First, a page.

INTRODUCTION: Many patients with asthma seek alternative or adjunctive therapies. One such modality is reflexology. Our aim was to examine the popular claim that reflexology treatment benefits bronchial asthma. MATERIAL AND METHODS: Ten weeks of either active or simulated (placebo) reflexology were...... compared in an otherwise blind, controlled trial of 40 patients with asthma. RESULTS: Objective lung function tests did not change. Subjective scores and bronchial sensitivity to histamine improved on both regimens, but no differences were found in the groups receiving active or placebo reflexology....... However, a trend in favour of reflexology became significant when a supplementary analysis of symptom diaries was carried out. At the same time a significant pattern compatible with subconscious un-blinding was found. DISCUSSION: We found no evidence that reflexology has a specific effect on asthma beyond...

  3. Interleukin-16 in asthma

    Institute of Scientific and Technical Information of China (English)

    DENG Jing-min; SHI Huan-zhong

    2006-01-01

    @@ Bronchial asthma is a chronic inflammatory disease of the airways that is characterized by lymphocyte, eosinophil, and mast cell infiltration of the submucosa along with mucous gland hyperplasia and subepithelial fibrosis.

  4. Pharmacotherapy of severe asthma

    OpenAIRE

    Firszt, Rafael; Kraft, Monica

    2010-01-01

    Severe asthma is a complex and heterogeneous phenotype where management can be challenging. While many patients with severe asthma respond to high-dose inhaled corticosteroids in combination with a long-acting β-agonist, there remains a significant subset of patients that require oral corticosteroids to control symptoms. Alternative therapies are needed to help reduce the need for continuous oral corticosteroids; however, there are currently very few effective options. Several new alternative...

  5. Families, Parenting and Asthma

    OpenAIRE

    Nixon, Hayley

    2011-01-01

    This thesis follows the paper based format in that Papers One and Two are stand-alone papers prepared for submission for Clinical Child and Family Psychology Review and the Journal of Clinical Child and Adolescent Psychology respectively. The relevant submission guidelines are included in the appendix (Appendix 1). Asthma is the most common childhood chronic illness affecting an estimated 1.1 million children in the UK. A substantial body of research has shown that asthma prevalence and morbi...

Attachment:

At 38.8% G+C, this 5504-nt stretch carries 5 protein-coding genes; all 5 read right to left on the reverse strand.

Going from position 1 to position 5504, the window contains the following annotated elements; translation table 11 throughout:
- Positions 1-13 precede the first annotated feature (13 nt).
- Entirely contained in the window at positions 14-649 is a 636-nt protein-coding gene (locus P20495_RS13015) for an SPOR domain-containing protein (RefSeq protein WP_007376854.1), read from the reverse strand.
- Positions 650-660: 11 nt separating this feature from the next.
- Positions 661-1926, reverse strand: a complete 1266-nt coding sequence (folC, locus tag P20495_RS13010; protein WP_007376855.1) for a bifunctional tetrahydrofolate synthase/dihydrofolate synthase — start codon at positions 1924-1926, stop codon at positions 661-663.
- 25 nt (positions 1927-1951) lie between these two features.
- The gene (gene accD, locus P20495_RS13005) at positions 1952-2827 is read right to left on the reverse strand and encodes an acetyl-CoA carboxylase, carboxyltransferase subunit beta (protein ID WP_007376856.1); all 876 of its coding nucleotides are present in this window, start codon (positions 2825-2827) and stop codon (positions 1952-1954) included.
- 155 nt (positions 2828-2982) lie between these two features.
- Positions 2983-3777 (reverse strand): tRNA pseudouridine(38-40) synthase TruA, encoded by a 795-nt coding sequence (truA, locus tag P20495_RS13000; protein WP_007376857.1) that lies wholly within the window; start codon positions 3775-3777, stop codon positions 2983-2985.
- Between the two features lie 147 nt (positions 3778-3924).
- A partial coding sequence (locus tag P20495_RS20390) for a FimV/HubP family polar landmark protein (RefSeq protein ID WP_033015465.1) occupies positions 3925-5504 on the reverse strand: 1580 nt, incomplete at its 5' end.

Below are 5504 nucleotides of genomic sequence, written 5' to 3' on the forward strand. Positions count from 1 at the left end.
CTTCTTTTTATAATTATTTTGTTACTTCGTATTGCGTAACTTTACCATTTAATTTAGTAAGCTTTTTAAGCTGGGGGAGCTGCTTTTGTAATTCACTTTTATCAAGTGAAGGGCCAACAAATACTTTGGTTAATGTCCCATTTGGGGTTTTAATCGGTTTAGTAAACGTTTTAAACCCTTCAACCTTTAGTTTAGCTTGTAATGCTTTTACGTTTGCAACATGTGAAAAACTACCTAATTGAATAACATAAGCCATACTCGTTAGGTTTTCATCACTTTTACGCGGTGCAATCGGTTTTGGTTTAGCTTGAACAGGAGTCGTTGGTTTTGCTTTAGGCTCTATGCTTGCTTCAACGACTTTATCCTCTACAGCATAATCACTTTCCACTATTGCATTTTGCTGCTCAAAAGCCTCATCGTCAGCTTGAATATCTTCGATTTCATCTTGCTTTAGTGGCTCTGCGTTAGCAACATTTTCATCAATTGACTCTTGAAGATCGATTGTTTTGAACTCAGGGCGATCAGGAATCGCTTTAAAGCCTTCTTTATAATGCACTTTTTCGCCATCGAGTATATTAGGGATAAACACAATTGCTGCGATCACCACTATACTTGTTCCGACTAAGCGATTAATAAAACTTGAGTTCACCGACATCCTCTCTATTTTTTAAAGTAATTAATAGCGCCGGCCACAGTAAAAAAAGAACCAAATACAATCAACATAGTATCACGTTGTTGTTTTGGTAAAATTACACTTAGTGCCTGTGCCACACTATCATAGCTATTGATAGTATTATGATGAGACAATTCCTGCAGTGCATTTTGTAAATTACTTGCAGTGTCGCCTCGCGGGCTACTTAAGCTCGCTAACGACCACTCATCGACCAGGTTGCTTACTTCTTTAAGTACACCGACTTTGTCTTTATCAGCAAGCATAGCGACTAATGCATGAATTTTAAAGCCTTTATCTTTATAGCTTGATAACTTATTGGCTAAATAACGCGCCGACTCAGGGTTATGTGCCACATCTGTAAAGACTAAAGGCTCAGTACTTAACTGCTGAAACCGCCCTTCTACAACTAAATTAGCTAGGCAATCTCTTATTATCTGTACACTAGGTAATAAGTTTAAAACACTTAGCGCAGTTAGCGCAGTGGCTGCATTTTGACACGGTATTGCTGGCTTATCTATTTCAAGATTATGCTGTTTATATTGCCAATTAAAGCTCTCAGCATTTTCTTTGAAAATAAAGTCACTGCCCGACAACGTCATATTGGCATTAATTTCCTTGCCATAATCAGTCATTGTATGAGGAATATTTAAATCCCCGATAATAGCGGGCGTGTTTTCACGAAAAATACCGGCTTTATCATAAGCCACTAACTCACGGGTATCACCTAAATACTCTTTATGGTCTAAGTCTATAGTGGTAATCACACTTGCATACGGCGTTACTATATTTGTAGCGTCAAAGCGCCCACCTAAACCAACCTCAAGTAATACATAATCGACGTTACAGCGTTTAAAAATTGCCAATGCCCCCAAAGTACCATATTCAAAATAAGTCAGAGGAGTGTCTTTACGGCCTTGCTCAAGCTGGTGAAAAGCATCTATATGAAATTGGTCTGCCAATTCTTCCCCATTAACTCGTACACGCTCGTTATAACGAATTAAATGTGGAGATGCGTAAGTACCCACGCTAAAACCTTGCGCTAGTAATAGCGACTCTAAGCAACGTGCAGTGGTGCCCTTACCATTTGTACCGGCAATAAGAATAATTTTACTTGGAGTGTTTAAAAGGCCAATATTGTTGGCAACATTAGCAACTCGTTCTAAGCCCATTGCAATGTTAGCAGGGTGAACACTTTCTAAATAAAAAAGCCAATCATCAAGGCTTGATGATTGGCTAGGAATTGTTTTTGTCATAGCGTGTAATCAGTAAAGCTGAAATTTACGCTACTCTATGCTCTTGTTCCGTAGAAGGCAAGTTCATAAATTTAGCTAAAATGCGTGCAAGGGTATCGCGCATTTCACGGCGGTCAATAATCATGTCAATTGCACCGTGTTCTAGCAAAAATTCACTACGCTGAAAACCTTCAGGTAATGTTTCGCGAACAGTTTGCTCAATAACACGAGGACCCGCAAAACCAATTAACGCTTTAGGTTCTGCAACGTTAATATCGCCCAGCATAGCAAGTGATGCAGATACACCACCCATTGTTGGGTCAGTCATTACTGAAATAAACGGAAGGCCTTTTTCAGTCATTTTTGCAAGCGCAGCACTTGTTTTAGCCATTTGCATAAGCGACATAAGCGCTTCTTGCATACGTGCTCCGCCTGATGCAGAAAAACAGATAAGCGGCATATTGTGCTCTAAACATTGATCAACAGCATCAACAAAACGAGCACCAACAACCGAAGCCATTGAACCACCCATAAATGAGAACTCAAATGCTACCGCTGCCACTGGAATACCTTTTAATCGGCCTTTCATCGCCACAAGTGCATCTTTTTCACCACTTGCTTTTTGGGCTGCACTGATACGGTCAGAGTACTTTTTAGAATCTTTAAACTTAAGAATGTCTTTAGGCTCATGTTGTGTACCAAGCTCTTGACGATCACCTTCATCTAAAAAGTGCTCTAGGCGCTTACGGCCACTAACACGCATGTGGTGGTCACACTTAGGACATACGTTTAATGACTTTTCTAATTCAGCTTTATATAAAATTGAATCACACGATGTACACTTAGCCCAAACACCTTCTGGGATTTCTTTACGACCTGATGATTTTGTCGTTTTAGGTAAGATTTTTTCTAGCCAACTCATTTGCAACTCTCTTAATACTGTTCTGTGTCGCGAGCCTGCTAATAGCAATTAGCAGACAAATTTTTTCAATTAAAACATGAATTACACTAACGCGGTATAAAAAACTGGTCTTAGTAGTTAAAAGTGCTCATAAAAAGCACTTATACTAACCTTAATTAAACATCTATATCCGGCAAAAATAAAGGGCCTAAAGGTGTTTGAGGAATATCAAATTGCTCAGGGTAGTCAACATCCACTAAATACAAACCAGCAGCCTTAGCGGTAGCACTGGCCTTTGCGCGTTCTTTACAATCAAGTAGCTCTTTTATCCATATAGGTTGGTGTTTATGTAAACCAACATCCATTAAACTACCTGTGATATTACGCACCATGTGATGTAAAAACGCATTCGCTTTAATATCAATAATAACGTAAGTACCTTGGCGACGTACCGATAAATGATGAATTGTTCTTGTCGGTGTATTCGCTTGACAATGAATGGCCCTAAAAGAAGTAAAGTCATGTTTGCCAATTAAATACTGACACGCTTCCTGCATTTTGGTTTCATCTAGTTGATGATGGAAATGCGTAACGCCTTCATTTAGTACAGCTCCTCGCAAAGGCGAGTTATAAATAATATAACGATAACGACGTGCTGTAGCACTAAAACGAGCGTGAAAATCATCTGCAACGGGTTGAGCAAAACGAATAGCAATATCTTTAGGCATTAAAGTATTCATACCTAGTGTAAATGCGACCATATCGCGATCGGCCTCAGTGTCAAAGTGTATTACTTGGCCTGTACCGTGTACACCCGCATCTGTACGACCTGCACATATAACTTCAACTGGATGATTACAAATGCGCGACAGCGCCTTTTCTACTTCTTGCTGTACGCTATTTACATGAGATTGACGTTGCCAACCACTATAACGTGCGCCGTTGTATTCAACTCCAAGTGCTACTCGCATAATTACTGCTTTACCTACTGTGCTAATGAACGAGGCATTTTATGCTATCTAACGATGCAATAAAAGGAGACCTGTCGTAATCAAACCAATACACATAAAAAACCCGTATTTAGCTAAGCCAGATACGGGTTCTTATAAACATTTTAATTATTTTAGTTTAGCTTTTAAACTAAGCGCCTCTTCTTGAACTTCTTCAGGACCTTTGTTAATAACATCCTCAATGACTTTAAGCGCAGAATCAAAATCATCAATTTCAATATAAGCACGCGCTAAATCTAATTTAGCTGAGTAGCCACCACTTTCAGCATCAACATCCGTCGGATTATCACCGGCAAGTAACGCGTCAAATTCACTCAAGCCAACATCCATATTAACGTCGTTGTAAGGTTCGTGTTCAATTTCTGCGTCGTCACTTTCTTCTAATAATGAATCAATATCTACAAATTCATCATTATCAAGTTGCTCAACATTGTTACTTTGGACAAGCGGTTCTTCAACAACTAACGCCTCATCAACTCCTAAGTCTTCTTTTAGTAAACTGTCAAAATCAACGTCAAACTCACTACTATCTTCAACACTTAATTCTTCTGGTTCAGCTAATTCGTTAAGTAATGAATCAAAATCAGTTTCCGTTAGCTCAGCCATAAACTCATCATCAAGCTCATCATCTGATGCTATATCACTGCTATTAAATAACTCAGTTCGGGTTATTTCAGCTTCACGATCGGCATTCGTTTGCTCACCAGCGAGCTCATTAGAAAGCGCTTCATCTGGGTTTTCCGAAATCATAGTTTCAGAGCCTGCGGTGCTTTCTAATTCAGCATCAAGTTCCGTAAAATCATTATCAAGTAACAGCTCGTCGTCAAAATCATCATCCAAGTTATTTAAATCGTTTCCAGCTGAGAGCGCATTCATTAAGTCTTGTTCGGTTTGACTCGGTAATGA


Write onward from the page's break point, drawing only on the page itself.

6. Asthma in primary care.

    Science.gov (United States)

    Usta, J; Mroueh, S

    2001-01-01

    Asthma is a chronic disease that cannot be cured but can be effectively controlled. Control is achieved through education of the patient, monitoring of symptoms and pulmonary functions, environmental modification and pharmacologic therapy. The latter should aim at providing control with the least amount of medications. Any form of asthma more severe than mild intermittent requires the use of long term anti-inflammatory medications. PMID:12243423

  7. Japanese Guideline for Adult Asthma 2014

    OpenAIRE

    Ken Ohta; Masakazu Ichinose; Hiroyuki Nagase; Masao Yamaguchi; Hisatoshi Sugiura; Yuji Tohda; Kohei Yamauchi; Mitsuru Adachi; Kazuo Akiyama

    2014-01-01

    Adult bronchial asthma (hereinafter, asthma) is characterized by chronic airway inflammation, reversible airway narrowing, and airway hyperresponsiveness. Long-standing asthma induces airway remodeling to cause intractable asthma. The number of patients with asthma has increased, and that of patients who die from asthma has decreased (1.5 per 100,000 patients in 2012). The aim of asthma treatment is to enable patients with asthma to lead a normal life without any symptoms. A good relationship...

  8. [Asthma, obesity and diet].

    Science.gov (United States)

    Barranco, P; Delgado, J; Gallego, L T; Bobolea, I; Pedrosa, Ma; García de Lorenzo, A; Quirce, S

    2012-01-01

    Asthma and obesity have a considerable impact on public health and their prevalence has increased in recent years. Numerous studies have linked both disorders. Most prospective studies show that obesity is a risk factor for asthma and have found a positive correlation between baseline body mass index (BMI) and the subsequent development of asthma, although these results are not conclusive when studying the association between airway hyperresponsiveness with BMI. Furthermore, several studies suggest that whereas weight gain increases the risk of asthma, weight loss improves the course of the illness. Different factors could explain this association. Obesity is capable of reducing pulmonary compliance, lung volumes and the diameter of peripheral respiratory airways as well as affecting the volume of blood in the lungs and the ventilation-perfusion relationship. Furthermore, the increase in the normal functioning of adipose tissue in obese subjects leads to a systemic proinflammatory state, which produces a rise in the serum concentrations of several cytokines, the soluble fractions of their receptors and chemokines. Many of these mediators are synthesized and secreted by cells from adipose tissue and receive the generic name of adipokines, including IL-6, IL-10, eotaxin, TNF-α, TGF- 1, PCR, leptin y adiponectin. Finally, specific regions of the human genome which are related to both asthma and obesity have been identified. Most studies point out that obesity is capable of increasing the prevalence and incidence of asthma, although this effect appears to be modest. The treatment of obese asthmatics must include a weight control program. PMID:22566313